Acne vulgaris is a common, chronic and recurring disease that involves multiple etiological factors including follicular hyperkeratinization, increased sebum production, Propionibacterium acnes proliferation and inflammation. It affects about 80% of teenagers and young adults and is most prevalent in those aged 12 to 24 years, although it can occur at all ages. As many as 17 million people are thought to be affected in the United States alone and the acne therapeutics market is forecast to show moderate growth in revenues through 2016; market data suggests the global acne market was worth US $2.8 billion in 2009 and is estimated to reach revenues of $3.02 billion by 2016. This moderate increase in revenue is attributed to an overcrowding of the market with generics and increased consumer acceptance of alternative therapies, although the acne therapeutics market is witnessing a shift toward combination products using two or more effective acne treatments.
One of the major causes of acne is the increase in sex hormones, especially androgens such as testosterone, which occurs during puberty. Testerone is converted in the skin to dihydrotestosterone (DHT) by α-reductase, which stimulates the sebaceous glands to enlarge and produce more sebum. The more sebum produced, the worse the acne will become. Further, a study by Lee et al. suggests that DHT may also be involved in the production of proinflammatory cytokines in acne.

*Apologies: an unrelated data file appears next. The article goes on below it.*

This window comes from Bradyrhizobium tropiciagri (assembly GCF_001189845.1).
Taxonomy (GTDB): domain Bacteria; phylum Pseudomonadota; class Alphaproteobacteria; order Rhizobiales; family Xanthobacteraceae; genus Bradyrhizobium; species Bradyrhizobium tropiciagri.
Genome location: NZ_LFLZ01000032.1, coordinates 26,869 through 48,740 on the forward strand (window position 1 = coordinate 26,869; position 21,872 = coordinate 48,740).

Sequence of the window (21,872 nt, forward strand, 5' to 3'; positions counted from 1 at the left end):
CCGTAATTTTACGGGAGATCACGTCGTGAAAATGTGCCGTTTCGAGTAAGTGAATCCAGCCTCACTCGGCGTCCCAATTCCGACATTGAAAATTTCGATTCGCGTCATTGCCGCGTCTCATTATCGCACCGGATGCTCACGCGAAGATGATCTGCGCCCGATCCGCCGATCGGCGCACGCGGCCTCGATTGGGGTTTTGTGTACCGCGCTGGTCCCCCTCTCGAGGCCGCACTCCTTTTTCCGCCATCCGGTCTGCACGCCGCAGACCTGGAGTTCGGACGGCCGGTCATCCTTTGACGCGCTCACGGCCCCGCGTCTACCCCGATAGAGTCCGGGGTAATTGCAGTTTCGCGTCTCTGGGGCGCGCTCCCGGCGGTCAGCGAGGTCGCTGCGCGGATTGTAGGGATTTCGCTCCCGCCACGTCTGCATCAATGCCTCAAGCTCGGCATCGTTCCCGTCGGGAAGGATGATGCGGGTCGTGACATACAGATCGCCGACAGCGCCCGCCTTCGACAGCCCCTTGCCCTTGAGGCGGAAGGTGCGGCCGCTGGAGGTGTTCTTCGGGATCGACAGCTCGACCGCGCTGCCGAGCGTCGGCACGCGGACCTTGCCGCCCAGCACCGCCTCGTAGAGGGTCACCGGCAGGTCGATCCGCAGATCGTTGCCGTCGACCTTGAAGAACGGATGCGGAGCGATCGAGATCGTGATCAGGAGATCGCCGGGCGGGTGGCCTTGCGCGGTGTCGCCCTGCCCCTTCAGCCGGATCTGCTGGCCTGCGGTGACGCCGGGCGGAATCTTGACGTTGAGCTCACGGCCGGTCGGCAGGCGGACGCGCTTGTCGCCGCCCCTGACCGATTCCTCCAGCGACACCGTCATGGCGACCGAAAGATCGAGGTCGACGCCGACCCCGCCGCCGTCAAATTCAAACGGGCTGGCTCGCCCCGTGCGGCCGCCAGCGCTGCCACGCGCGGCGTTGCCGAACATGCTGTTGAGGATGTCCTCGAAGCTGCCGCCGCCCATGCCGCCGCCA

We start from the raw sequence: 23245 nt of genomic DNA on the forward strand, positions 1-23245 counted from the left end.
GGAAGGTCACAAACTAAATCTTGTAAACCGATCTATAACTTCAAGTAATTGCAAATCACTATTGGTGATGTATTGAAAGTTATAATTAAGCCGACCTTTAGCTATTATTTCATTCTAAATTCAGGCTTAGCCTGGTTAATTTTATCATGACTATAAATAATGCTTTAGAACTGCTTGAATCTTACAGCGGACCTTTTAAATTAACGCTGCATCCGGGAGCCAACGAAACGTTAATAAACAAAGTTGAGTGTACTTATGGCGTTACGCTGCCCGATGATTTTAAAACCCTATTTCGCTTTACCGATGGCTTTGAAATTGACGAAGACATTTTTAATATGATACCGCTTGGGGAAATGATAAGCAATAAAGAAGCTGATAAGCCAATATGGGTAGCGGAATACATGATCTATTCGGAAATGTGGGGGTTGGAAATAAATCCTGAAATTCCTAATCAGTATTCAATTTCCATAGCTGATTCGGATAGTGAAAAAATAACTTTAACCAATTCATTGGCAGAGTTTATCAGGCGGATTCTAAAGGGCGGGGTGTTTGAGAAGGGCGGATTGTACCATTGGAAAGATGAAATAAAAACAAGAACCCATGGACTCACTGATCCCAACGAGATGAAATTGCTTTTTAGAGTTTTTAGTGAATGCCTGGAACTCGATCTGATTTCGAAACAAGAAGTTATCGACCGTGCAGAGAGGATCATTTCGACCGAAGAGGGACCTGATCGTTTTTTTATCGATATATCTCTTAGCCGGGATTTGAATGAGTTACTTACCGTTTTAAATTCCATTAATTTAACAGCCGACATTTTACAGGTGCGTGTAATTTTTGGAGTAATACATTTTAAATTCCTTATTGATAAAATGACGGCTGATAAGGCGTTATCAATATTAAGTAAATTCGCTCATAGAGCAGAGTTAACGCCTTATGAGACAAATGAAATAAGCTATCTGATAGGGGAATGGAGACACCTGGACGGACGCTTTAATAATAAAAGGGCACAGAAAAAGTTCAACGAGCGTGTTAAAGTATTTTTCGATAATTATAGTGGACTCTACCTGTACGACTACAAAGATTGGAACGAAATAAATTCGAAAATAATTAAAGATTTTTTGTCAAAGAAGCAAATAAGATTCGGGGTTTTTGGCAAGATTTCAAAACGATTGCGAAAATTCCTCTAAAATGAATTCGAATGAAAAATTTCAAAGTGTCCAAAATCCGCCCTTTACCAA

Abnormal follicular keratinization is also involved in the development of acne vulgaris. The presence of unsaturated fatty acids in sebum alter the calcium dynamics in epidermal keratinocytes and induce abnormal follicular keratinization,4 and if sebum and keratin block the skin pores, they can cause comedones—small, skin-colored bumps or papules—to develop and hair follicle walls to rupture. Further, bacterial and comedonal debris cause acne pimples or pustules, i.e., inflammatory lesions.
Acne typically appears on the oil-producing areas of the body, namely the face, chest and back, and can have short-term, potentially lasting psychological effects such as decreased self-esteem and self-confidence leading to social withdrawal and even depression. While the three levels of acne severity are generally considered mild, moderate or severe, even mild acne can be troublesome, especially to teenagers who see each pimple as a major cosmetic challenge.
Interestingly, using a genetic-based strategy, Bek-Thomsen et al. recently demonstrated that follicles from healthy skin were exclusively colonized by P. acnes, whereas the follicular microbiota of acne patients included, in addition to P. acnes, Staphylococcus epidermidis and minor proportions of other species.5 However, previous studies excluded Staphylococci as agents that play a role in the pathogenesis of acne due to their rapid development of resistance to therapeutic antibiotics.6 The presence of S. epidermidis exclusively in acne-affected follicles raises the question of the potential role of this species in acne.